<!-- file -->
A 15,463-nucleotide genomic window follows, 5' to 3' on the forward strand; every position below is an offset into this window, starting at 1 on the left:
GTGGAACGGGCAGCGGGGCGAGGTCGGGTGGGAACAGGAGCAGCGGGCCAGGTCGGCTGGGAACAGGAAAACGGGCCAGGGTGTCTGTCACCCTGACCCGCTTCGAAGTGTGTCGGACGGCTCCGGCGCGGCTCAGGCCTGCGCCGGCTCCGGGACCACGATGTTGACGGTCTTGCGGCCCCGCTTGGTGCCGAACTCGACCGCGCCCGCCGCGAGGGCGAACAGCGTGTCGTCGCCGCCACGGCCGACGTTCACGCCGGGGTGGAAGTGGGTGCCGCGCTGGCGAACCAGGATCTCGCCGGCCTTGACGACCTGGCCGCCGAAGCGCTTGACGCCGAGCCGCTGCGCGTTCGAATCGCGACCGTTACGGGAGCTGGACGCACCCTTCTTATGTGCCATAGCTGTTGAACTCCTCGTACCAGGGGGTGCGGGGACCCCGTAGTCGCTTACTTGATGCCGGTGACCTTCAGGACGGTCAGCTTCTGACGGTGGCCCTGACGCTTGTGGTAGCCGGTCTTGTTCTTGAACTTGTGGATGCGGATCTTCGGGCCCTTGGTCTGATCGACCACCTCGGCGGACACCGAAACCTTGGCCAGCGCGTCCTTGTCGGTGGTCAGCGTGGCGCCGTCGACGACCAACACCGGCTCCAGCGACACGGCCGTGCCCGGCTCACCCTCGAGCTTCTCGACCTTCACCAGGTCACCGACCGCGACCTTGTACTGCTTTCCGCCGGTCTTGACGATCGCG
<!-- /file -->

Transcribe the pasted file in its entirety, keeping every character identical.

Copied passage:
A 15,463-nucleotide genomic window follows, 5' to 3' on the forward strand; every position below is an offset into this window, starting at 1 on the left:
GTGGAACGGGCAGCGGGGCGAGGTCGGGTGGGAACAGGAGCAGCGGGCCAGGTCGGCTGGGAACAGGAAAACGGGCCAGGGTGTCTGTCACCCTGACCCGCTTCGAAGTGTGTCGGACGGCTCCGGCGCGGCTCAGGCCTGCGCCGGCTCCGGGACCACGATGTTGACGGTCTTGCGGCCCCGCTTGGTGCCGAACTCGACCGCGCCCGCCGCGAGGGCGAACAGCGTGTCGTCGCCGCCACGGCCGACGTTCACGCCGGGGTGGAAGTGGGTGCCGCGCTGGCGAACCAGGATCTCGCCGGCCTTGACGACCTGGCCGCCGAAGCGCTTGACGCCGAGCCGCTGCGCGTTCGAATCGCGACCGTTACGGGAGCTGGACGCACCCTTCTTATGTGCCATAGCTGTTGAACTCCTCGTACCAGGGGGTGCGGGGACCCCGTAGTCGCTTACTTGATGCCGGTGACCTTCAGGACGGTCAGCTTCTGACGGTGGCCCTGACGCTTGTGGTAGCCGGTCTTGTTCTTGAACTTGTGGATGCGGATCTTCGGGCCCTTGGTCTGATCGACCACCTCGGCGGACACCGAAACCTTGGCCAGCGCGTCCTTGTCGGTGGTCAGCGTGGCGCCGTCGACGACCAACACCGGCTCCAGCGACACGGCCGTGCCCGGCTCACCCTCGAGCTTCTCGACCTTCACCAGGTCACCGACCGCGACCTTGTACTGCTTTCCGCCGGTCTTGACGATCGCG